(St. Louis, Mo.) Albert Pujols is taking his .328 batting average, 445 home runs and 1,329 RBI to bask in the sun of the southern California summers. When that news broke yesterday it shook the very foundations of Busch Stadium and Cardinal Nation.
The initial reactions were mixed, some understood it, others were angry, and then there were those who didn’t know how to react. Today we continue to see the latter, with videos of fans burning jerseys going viral on YouTube. As the local media continues to report on jersey burning and the Pujols 5 statue being protected I’ll spend my time evaluating this move for all parties and hopefully, convince you that the Cardinals will be just fine in 2012 and beyond.
The St. Louis Cardinals don’t owe anyone an apolgy. I stand firmly behind the ownership. Yes, Albert is a once in a generation type of player. However, you can’t handicap your ball club going forward by just throwing money at a guy only to later get stuck on the wrong end of a bad contract. The Cardinals are a $100-$110 million dollar payroll team. So offering Pujols in excess of $25 million a year would have been a crippling contract for the club, especially during the later years when his body begins to break down and production drops. The Cardinals offer ( 10 years/$210M) was competitive, realistic and fair. It wasn’t a slap in the face or disrespectful. The only real gripe you can have with the front office is that they didn’t move fast enough to make the offer, considering they have had the last two years to get a deal done.
The Los Angeles Angels of Anaheim have an advantage the Cardinals don’t. Playing in the American League and having the designated hitter position in their line up. That allows them to use the DH as a crutch during the later years of the deal when Pujols’ body begins to break down and he can no longer serve as the every day first basemen. The franchise also will be seeing an increase in revenue with a new television contract, which allows them to spend more money and sign Pujols and C.J. Wilson. While it will seem outrageous to pay a 38-year old DH more than $25M a year, the fact that they have the DH alone should extend Pujols productive years. In the end, if he is hitting 20-25 home runs a season into his late 30’s, it will be hard to consider this a bad deal for the Angels.
Don’t insult us Albert, it was about the money. Which is really how it should be. You have to understand that baseball, like any other sport is a business. There is a market value for every athlete and they are entitled to get what they are worth. If Albert’s main concern was winning he would have taken the deal the Cardinals offered. The club is only going to get better with Adam Wainwright returning next year, not to mention our young stars like David Freese, Jon Jay and Allen Craig developing further. And don’t forget the pitching prospects we have in Carlos Martinez and Shelby Miller. The Cardinals are built to win now and going forward. So Albert, when you are introduced tomorrow in Anaheim, don’t give us excuses. Man up and admit that the Angles offered you more and gave you what you believe you are worth, and that is why you left for southern California. A word of advice to you and for future stars: never say that you want to be a “life long (insert team name here). That, I believe is why most of the negative reaction has transpired.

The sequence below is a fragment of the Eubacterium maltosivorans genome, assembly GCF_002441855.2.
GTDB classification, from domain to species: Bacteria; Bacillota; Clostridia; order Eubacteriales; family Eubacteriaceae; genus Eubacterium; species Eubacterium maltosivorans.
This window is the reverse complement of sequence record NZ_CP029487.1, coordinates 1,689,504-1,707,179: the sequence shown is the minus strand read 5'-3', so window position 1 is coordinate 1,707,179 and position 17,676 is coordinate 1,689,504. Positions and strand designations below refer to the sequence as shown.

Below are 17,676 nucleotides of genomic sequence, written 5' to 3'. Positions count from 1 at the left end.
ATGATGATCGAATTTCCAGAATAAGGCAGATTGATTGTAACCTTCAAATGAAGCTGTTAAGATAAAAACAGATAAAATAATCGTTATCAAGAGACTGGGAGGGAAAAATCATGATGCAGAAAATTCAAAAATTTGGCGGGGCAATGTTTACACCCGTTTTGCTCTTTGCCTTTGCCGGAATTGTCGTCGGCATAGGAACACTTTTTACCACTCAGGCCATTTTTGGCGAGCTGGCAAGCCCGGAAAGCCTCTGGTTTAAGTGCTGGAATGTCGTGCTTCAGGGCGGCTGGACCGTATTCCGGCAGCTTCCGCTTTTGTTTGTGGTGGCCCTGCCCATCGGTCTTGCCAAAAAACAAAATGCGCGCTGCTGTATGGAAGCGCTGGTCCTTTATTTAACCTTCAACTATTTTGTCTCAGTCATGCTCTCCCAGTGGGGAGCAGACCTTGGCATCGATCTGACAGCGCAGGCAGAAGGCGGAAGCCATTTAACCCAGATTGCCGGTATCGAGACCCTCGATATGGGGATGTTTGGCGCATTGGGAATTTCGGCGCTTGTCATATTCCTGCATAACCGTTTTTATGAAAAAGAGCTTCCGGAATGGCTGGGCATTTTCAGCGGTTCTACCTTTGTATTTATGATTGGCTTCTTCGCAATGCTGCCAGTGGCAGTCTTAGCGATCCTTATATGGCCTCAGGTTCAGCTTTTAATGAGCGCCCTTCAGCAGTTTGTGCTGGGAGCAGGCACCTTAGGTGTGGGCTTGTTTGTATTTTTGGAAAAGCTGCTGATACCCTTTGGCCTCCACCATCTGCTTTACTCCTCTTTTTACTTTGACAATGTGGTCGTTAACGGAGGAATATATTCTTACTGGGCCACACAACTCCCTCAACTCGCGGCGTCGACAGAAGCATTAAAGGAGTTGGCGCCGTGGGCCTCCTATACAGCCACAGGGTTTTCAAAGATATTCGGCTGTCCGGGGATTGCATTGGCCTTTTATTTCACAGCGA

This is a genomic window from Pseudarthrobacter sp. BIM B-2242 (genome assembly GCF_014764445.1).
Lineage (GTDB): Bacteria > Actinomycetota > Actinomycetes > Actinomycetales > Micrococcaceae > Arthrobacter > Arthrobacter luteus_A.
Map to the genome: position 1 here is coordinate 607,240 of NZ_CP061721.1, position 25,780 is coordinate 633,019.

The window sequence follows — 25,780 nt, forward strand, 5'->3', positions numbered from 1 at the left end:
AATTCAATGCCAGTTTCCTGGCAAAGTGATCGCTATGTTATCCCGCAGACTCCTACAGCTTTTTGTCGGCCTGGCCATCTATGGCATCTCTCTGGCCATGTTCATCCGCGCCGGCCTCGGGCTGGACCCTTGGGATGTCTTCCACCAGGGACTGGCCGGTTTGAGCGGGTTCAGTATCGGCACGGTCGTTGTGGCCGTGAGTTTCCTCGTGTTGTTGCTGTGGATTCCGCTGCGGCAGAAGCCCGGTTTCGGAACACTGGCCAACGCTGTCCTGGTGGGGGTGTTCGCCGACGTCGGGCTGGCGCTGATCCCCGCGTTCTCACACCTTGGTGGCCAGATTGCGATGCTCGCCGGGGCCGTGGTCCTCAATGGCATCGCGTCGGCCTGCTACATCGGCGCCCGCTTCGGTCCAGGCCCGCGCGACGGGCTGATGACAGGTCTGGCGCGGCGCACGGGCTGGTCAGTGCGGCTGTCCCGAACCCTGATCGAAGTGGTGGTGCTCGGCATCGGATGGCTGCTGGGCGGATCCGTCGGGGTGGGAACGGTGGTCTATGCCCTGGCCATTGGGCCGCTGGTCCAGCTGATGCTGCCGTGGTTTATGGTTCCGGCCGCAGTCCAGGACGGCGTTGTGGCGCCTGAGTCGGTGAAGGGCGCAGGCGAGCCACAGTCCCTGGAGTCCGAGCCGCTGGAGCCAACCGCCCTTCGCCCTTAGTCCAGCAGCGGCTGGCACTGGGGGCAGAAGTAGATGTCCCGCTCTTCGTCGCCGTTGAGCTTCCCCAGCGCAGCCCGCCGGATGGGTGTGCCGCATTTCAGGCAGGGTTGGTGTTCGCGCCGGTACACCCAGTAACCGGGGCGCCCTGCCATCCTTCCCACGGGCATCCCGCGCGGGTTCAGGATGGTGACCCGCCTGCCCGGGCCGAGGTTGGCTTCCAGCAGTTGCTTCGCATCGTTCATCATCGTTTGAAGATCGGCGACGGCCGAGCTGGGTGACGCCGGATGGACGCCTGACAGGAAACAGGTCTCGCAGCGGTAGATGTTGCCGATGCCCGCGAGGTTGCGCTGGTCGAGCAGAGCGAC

In the end, it was a business decision. There shouldn’t be any anger directed at the Cardinals or the Angles. Albert Pujols shouldn’t be turned into a villain like LeBron James after he left Cleveland. Cardinals brass gave Albert a fair and competitive offer and they were outbid. Pujols didn’t go on national television with a network special to announce his choice. Both sides were classy about this entire process. It’s cliche but ultimately it’s a business and this was just another business decision.
The St. Louis Cardinals will be just fine in 2012 and beyond. I mentioned it above, but it’s worth repeating. The Cardinals have plenty of young talent in our minor league system. Shelby Miller and Carlos Martinez are just two of the plus pitching prospects we have. Not to mention Zack Cox and Kolten Wong Maybe not another Albert Pujols like bat, but we can address that issue through free agency and trades. Now if you want to argue that I am basing that excitement off of potential alone, I will give you that. But consider that the 2011 Cardinals title run was fueled by contributions from 6 of the Cardinals Top 10 2010 prospects according to Baseball America. So there is a reason to believe that our farm system is producing quality talent for our big league club.
While the face of the Cardinals franchise for the last decade is gone, the team moves on. It will take time to heal, but Cardinal Nation will recover by the time Spring Training starts. The Cardinals won before Albert and they will win after him.